Sunday, June 29, 2014

Miracles of Solstice

Photos courtesy of StarDancer



six men
six ribbons
one image of their unity
six prayers
six brothers
each voicing his prayer
each bound by his brother
each bound to his prayer
six tricksters weaving a dance
six still but drawing together
now bound as one
silly and sexy
goofy and glorious
pious and prurient
spiraling inward
weaving a tangle of color
becoming a tangle of color
becoming one
on this morning of the sun's consummation

Wednesday, June 25, 2014

Reverence at Midsummer

Photographs courtesy of William McMenniman


Tuesday, June 17, 2014

As Solstice Approaches

 Gentle men, head for the forest.

"The Birth of Cernunnos" by St. Louis artist Philip Hitchcock:


Icon by Robert Lentz





Sunday, June 8, 2014

Erotic Generosity

I've read a lot of queer theory in my day. I've read a fair amount of sex-positive liberal Christian theology. And I've read a lot of porn.

But in very little of it all have I found much that really voices what people who participate in alternative sexual communities are sometimes blessed to learn among themselves: when we find safety to accept our longings as a given, without shame, with the good will and acceptance of others--when we let down our defenses----our impulses toward generosity blossom. And we beget the further generosity of others in turn.
The chance to create safe containers for such experiences is one of the reasons queer men need to find each other apart from even the most tolerant and inclusive of wider cultures--and why those containers are probably best left mostly shielded from outside scrutiny. There's not really a lot of point in wasting emotional energy on dealing with the discomfort the alternative erotic spaces and practices we create are likely to engender in the wider normative culture.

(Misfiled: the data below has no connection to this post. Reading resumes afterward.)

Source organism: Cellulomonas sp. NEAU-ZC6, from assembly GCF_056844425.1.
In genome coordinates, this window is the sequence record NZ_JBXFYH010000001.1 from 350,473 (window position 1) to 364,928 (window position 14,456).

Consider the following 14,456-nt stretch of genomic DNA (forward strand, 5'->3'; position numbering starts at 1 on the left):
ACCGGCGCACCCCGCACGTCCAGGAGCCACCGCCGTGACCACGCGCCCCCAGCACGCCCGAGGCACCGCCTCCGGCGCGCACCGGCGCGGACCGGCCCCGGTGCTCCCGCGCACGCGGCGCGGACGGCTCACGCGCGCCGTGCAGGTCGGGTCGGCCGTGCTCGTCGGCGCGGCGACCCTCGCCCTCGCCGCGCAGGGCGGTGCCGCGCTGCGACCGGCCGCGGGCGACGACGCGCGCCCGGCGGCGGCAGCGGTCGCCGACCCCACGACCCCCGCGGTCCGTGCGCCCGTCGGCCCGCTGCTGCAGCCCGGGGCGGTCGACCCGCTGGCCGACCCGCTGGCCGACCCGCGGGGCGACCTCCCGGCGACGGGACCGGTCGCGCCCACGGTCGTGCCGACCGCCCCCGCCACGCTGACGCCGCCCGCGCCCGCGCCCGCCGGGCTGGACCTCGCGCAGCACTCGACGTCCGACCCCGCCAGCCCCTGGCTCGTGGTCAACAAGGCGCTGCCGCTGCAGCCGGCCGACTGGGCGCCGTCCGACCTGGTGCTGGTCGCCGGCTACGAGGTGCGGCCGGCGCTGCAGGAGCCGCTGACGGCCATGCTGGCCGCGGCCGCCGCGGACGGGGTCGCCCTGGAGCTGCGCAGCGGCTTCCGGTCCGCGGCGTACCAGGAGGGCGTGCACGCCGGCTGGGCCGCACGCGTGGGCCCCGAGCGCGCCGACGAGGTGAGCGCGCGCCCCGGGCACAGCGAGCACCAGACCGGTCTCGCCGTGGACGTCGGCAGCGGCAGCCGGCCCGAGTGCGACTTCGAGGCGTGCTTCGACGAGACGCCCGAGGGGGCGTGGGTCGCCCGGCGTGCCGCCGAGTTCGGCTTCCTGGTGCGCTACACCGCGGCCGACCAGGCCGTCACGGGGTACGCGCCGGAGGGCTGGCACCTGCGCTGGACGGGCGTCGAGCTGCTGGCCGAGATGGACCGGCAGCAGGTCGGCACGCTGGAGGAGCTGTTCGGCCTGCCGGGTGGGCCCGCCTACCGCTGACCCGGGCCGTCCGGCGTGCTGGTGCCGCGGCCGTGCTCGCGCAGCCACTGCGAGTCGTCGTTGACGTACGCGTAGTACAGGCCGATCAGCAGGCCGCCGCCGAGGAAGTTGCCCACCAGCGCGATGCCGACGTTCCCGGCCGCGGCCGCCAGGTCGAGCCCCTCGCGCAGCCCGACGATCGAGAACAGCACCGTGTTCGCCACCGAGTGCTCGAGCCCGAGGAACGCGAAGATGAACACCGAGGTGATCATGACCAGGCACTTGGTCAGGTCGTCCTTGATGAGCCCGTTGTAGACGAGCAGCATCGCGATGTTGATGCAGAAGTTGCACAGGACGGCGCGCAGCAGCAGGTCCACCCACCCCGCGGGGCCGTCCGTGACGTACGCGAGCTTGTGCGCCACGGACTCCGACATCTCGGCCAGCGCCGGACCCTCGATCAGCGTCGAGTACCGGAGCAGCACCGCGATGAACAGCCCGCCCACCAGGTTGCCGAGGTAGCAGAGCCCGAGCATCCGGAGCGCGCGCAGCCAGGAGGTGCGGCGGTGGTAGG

Queer theory explores the creative, liberative impulse in all this--but without much attention to the impact that pleasure and erotic encounter have on the soul. Liberal Christian moral theology focuses on how interpersonal sexual connection shapes and fulfills the soul--but mostly remains embarassed that pleasure and fantasy shape our sexual preferences and experience before deep interpersonal connection comes into it. And a lot of porn focuses unrealistically on fulfilled fantasy and impossibly perfect pleasure--while mostly pretending that good sex doesn't engage our minds and spirits.
Radical faeries know better. I get the impression from friends that leatherfolk often know better. Men who participate in networks for non-penetrative, non-ejaculatory touch know better. The characters in John Cameron Mitchell's sweet, heartfelt, funny and incredibly hot film Shortbus know better. And the men I spent a Sunday afternoon with at the New York Jacks a few weeks ago clearly knew better.
To be fair to queer theorists, theologians, and pornographers alike: it's a tall order to write about a sexual experience of one's own in a way that's analytical and reverent and hot.
There's no better word than generosity to describe what happens when a roomful of men drop down into the lively possibilities of our bodies, stop searching for the ideal partner, smile in welcome at each other, and open up to treating those we meet in the moment with respect and delight. Generosity accepts the interest and affection of men who'd never turn one's head in a bar. Generosity creates safety for us to stop judging ourselves against impossible standards of air-brushed beauty. Generosity gives us space to be a little goofy, and to stop masking our longing behind a defensive screen of attitude. Generosity is love directed not just to a circle of friends and lovers, but to a random sample of humanity. Generosity is patient. Generosity is kind. Generosity is not envious or boastful or arrogant or rude. It is not irritable or resentful. Generosity is willling to experience all things, hopes all things. Generosity never ends.